The coronavirus panic is jolting stock markets, with steep drops in major indexes grabbing the public’s attention. But behind the scenes, there is less understood and potentially more worrying evidence that stress is building to dangerous levels in crucial arteries of the financial system.
Bankers, companies and individual investors are dashing to stock up on cash and other assets considered safe in a downturn to ride out the chaos. This sudden flight to safety is causing havoc in markets for bonds, currency and loans to a degree that hasn’t been seen since the financial crisis of a dozen years ago.
The key concern now, as in 2008, is liquidity: the ready availability of cash and other easily traded financial instruments – and of buyers and sellers who feel secure enough to do deals.
Investors are having trouble buying and selling U.S. Treasuries, considered the safest of all assets. It’s a highly unusual occurrence for one of the world’s most readily tradable financial instruments. Funding in U.S. dollars, the world’s most traded currency, is getting harder to obtain outside the United States.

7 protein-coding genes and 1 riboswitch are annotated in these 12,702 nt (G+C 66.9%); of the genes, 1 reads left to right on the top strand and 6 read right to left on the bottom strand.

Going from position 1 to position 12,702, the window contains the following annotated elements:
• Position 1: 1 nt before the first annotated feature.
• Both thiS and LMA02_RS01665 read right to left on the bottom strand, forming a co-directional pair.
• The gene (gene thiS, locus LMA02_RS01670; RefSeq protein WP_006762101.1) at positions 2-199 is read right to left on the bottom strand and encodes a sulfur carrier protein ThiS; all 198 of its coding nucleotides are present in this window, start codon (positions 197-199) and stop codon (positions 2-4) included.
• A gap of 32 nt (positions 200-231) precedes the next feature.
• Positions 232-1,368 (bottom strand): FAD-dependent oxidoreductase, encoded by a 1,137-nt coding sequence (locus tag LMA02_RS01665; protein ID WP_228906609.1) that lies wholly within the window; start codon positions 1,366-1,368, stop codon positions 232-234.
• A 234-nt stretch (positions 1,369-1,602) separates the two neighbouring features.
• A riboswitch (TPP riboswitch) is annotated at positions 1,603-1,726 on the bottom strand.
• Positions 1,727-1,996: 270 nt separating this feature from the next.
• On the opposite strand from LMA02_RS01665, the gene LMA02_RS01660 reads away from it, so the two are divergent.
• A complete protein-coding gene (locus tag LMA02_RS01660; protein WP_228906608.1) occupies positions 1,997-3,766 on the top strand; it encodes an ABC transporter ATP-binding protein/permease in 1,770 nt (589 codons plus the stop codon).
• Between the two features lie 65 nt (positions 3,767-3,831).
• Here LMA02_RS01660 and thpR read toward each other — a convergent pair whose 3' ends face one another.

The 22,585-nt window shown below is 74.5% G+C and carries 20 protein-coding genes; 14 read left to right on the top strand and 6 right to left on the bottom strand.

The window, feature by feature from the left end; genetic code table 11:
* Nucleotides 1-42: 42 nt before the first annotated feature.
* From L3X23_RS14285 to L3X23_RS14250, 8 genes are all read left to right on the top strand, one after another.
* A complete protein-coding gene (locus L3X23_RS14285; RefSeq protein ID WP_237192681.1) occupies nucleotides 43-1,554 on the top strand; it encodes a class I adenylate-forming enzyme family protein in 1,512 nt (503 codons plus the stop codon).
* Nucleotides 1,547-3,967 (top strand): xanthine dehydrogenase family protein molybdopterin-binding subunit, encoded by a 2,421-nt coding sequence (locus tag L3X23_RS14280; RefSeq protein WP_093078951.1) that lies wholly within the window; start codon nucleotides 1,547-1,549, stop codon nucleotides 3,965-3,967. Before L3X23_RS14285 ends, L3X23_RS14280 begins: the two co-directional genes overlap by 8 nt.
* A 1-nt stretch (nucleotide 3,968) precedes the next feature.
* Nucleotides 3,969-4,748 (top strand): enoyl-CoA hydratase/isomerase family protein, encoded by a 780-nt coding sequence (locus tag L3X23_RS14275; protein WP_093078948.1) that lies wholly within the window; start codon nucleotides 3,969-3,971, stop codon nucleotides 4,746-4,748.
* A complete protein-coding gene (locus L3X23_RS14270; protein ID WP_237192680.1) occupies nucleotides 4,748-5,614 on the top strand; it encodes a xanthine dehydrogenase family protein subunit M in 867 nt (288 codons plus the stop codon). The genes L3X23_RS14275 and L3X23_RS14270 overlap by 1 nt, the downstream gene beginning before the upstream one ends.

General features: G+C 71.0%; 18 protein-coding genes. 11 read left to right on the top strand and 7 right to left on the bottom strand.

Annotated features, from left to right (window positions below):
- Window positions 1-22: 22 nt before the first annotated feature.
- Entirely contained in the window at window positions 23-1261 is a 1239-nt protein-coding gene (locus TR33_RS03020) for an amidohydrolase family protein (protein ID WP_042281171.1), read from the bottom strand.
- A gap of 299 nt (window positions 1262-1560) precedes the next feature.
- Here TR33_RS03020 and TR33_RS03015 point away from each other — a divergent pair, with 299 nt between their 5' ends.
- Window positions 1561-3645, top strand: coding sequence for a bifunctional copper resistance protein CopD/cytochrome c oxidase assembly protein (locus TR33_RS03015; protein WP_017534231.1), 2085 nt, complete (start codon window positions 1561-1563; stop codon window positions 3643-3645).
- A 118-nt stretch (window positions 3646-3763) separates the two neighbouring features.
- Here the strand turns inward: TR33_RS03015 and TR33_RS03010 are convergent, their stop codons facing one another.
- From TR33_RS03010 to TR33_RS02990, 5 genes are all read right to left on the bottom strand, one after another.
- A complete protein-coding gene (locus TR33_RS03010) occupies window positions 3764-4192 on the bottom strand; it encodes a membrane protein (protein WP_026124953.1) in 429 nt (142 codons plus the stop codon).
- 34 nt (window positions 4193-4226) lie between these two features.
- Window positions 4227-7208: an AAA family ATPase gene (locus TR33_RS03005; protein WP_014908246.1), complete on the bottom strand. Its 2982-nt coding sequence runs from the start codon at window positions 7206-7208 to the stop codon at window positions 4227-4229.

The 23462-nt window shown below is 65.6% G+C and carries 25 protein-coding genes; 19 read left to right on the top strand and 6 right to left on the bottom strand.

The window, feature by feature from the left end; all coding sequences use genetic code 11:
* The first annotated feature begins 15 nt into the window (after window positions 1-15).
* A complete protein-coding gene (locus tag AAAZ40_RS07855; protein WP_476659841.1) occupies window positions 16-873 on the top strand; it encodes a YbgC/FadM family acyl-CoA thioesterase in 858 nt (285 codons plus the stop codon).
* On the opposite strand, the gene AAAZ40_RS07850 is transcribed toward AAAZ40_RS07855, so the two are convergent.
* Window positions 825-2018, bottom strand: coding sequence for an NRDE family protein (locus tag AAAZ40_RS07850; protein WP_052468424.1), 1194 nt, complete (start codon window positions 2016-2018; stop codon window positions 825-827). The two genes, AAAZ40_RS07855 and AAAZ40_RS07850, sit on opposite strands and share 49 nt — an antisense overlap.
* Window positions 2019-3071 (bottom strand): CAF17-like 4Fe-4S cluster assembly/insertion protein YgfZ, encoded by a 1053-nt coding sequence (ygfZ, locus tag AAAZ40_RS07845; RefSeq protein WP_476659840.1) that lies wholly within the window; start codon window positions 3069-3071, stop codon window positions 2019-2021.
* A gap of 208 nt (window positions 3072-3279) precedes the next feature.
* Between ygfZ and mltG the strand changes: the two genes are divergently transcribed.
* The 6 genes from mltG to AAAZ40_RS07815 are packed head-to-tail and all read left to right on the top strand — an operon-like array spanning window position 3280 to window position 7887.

The cost of funding for money that companies use to make payrolls and other essential short-term needs is rising for weaker-rated firms in the United States. The premium investors pay to buy insurance on junk bonds is increasing. Banks are charging each other more for overnight loans, and companies are drawing down their lines of credit, in case they dry up later.
Taken together, warn some bankers, regulators and investors, these red flags are starting to paint a troubling picture for markets and the global economy: If banks, companies and consumers panic, they can set off a chain of retrenchment that spirals into a bigger funding crunch – and ultimately a deep recession.
Francesco Papadia, who oversaw the European Central Bank’s market operations during the region’s debt crisis a decade ago, said his biggest fear is that the “illiquidity of markets, generated by extreme uncertainty and panic reaction” could “lead to markets freezing, which is an economic life-threatening event.”
“It does not seem to me we are there already, but we could get there quickly,” Papadia said.